On June 9, 2017, Catalan President Carles Puigdemont announced a referendum on Catalan independence would be held on October 1, yet on September 7, the Constitutional Court suspended the October 1 ballot after an appeal from Spain’s Prime Minister. Despite its illegality, Catalan officials proceeded with the referendum.
On October 1, millions of Catalans voted on independence from Spain. The scene on the ground, however, was not one of democratic joy or accomplishment. As Catalans took to the polls, they were met by armed national police under orders from Madrid to use force if necessary to prohibit the vote. Police fired rubber bullets into nonviolent crowds, smashed glass at polling stations, and even dragged voters out of polling stations. All told, 893 civilians and some 431 police officers were injured in the violence. Despite the violence, October 1st was also filled with bravery and heroism. As pictured below, many Catalan first responders (including firefights, police, and medics) formed lines between protestors/voters and the national police in an attempt to quell the violence.
Despite an apology for the violence, the central government has continued to both overtly and esoterically subvert Catalan independence. Days after the vote, King of Spain Felipe accused Catalan leaders of “unacceptable disloyalty.” At the same time, Catalan police chief Josep Lluís Trapero was summoned to Madrid for questioning under charges of sedition for allowing and protecting the illegal referendum. On October 6, the Spanish government passed legislation easing restrictions on private company’s moving their headquarters out of Catalonia. These measures include redacting a previous rule that a shareholders meeting must be called to relocate and have already increased the flow of weary companies out of the region. Two major banks headquartered in Catalonia, Caixabank and Sabadell, have already agreed to move their respective headquarters out of the region—a serious blow to the financial aspect of the independence movement. In response, a respected local Catalonian newspaper El País published an op-ed article warning Catalans to proceed with caution as the region’s economic stability is just as much at stake as its political integrity.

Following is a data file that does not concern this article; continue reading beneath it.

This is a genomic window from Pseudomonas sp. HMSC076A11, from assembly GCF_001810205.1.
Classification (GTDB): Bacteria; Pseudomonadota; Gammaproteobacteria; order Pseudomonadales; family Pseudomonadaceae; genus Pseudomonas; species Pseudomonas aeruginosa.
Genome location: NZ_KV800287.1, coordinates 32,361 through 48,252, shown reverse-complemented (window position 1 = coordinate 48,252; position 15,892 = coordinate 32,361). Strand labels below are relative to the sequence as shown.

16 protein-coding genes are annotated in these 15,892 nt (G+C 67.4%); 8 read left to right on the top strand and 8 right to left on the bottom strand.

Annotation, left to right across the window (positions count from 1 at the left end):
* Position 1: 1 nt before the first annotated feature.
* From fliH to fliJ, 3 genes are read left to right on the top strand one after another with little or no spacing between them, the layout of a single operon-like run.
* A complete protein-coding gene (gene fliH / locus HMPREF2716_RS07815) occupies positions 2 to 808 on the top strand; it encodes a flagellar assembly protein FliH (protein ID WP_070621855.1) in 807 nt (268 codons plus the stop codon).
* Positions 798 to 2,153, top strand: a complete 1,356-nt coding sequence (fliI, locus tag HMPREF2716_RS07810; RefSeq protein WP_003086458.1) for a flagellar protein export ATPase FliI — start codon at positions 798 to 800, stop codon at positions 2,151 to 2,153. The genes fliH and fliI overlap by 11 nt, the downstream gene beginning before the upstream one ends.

In the wake of this turmoil, Catalan independence leaders published the results of the referendum. With a turnout of 2.3 million people (43% of the eligible population), 90% voted in favor of Catalan independence from Spain. There has been speculation that this percentage does not accurately reflect the feelings of Catalans because violence scared off many potential voters and many of those who actually oppose Catalan independence boycotted the illegal vote. After announcing the Catalan assembly would meet on October 9 to discuss the results of the referendum (and potentially vote on independence), the Constitutional Court quickly suspended the regional session. In lieu of the suspended parliament session, President Puigdemont announced he would address the regional parliament.
On Tuesday, President Puigdemont delivered remarks regarding the state of the separatism movement. He stated for the LA times that the referendum vote “seemingly satisfied neither his separatist base nor the central government in Madrid.” While reaffirming his belief in an independent Catalonia, President Puigdemont also suspended the results of the October 1 referendum, which angered his pro-independence base. His subsequent call for peaceful dialogues with the federal government were further met with sharp negativity and a dismissive tone by Spain’s deputy prime minister Soraya Saenz de Santamaria leading to the continued rise in tension between the Spanish Government and Catalonia.
With both the Basque Country (another autonomous region in Spain) and Wales in the United Kingdom eyeing independence, Spain’s maneuvering matters on a global scale. Under tremendous pressure thus far, Spain has failed. The Spanish government owes its citizens respect, order, and a voice—none of which they have shown to the citizens of Catalonia. Contrarily, Catalonia owes its federal government due process. This is not an independence movement rooted in systemic and legal injustices. Catalonia must respect the law and move through the legal routes it can take toward further autonomy and potentially independence.